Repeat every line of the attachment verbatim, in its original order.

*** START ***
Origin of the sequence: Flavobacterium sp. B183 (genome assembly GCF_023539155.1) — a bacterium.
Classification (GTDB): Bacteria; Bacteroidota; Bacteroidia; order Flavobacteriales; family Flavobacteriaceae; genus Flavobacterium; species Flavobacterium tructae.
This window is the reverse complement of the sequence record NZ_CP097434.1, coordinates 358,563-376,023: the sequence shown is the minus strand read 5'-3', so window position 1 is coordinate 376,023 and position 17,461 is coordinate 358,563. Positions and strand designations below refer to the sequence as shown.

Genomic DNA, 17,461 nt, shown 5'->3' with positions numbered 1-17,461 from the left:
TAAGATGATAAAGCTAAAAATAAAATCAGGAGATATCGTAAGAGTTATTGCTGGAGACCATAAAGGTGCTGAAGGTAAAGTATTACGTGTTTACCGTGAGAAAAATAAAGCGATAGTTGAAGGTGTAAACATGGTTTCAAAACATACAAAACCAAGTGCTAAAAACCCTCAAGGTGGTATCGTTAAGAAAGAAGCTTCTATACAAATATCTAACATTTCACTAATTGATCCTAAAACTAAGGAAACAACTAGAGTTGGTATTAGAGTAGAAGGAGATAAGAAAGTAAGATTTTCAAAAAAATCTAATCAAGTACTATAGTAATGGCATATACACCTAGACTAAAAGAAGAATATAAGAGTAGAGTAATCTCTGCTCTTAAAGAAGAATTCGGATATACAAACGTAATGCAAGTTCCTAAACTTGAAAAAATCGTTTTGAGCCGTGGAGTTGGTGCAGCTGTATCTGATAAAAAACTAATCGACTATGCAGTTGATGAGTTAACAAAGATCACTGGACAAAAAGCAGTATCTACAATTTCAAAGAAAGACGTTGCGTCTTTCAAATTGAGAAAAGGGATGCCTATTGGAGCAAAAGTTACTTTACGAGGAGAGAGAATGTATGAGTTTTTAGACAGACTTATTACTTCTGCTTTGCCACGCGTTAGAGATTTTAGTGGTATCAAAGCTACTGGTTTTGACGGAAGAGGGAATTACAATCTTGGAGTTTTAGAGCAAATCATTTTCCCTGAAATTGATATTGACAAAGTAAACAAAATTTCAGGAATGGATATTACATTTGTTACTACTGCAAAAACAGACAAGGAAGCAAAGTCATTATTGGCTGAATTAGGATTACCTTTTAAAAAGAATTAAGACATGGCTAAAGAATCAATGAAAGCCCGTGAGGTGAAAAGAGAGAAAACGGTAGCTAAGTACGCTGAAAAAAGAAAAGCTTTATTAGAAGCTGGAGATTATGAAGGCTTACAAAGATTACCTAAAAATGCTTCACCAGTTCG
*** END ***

Origin of the sequence: Flavobacterium sp. B183 (genome assembly GCF_023539155.1) — a bacterium.
Classification (GTDB): Bacteria; Bacteroidota; Bacteroidia; order Flavobacteriales; family Flavobacteriaceae; genus Flavobacterium; species Flavobacterium tructae.
This window is the reverse complement of the sequence record NZ_CP097434.1, coordinates 358,563-376,023: the sequence shown is the minus strand read 5'-3', so window position 1 is coordinate 376,023 and position 17,461 is coordinate 358,563. Positions and strand designations below refer to the sequence as shown.

Genomic DNA, 17,461 nt, shown 5'->3' with positions numbered 1-17,461 from the left:
TAAGATGATAAAGCTAAAAATAAAATCAGGAGATATCGTAAGAGTTATTGCTGGAGACCATAAAGGTGCTGAAGGTAAAGTATTACGTGTTTACCGTGAGAAAAATAAAGCGATAGTTGAAGGTGTAAACATGGTTTCAAAACATACAAAACCAAGTGCTAAAAACCCTCAAGGTGGTATCGTTAAGAAAGAAGCTTCTATACAAATATCTAACATTTCACTAATTGATCCTAAAACTAAGGAAACAACTAGAGTTGGTATTAGAGTAGAAGGAGATAAGAAAGTAAGATTTTCAAAAAAATCTAATCAAGTACTATAGTAATGGCATATACACCTAGACTAAAAGAAGAATATAAGAGTAGAGTAATCTCTGCTCTTAAAGAAGAATTCGGATATACAAACGTAATGCAAGTTCCTAAACTTGAAAAAATCGTTTTGAGCCGTGGAGTTGGTGCAGCTGTATCTGATAAAAAACTAATCGACTATGCAGTTGATGAGTTAACAAAGATCACTGGACAAAAAGCAGTATCTACAATTTCAAAGAAAGACGTTGCGTCTTTCAAATTGAGAAAAGGGATGCCTATTGGAGCAAAAGTTACTTTACGAGGAGAGAGAATGTATGAGTTTTTAGACAGACTTATTACTTCTGCTTTGCCACGCGTTAGAGATTTTAGTGGTATCAAAGCTACTGGTTTTGACGGAAGAGGGAATTACAATCTTGGAGTTTTAGAGCAAATCATTTTCCCTGAAATTGATATTGACAAAGTAAACAAAATTTCAGGAATGGATATTACATTTGTTACTACTGCAAAAACAGACAAGGAAGCAAAGTCATTATTGGCTGAATTAGGATTACCTTTTAAAAAGAATTAAGACATGGCTAAAGAATCAATGAAAGCCCGTGAGGTGAAAAGAGAGAAAACGGTAGCTAAGTACGCTGAAAAAAGAAAAGCTTTATTAGAAGCTGGAGATTATGAAGGCTTACAAAGATTACCTAAAAATGCTTCACCAGTTCG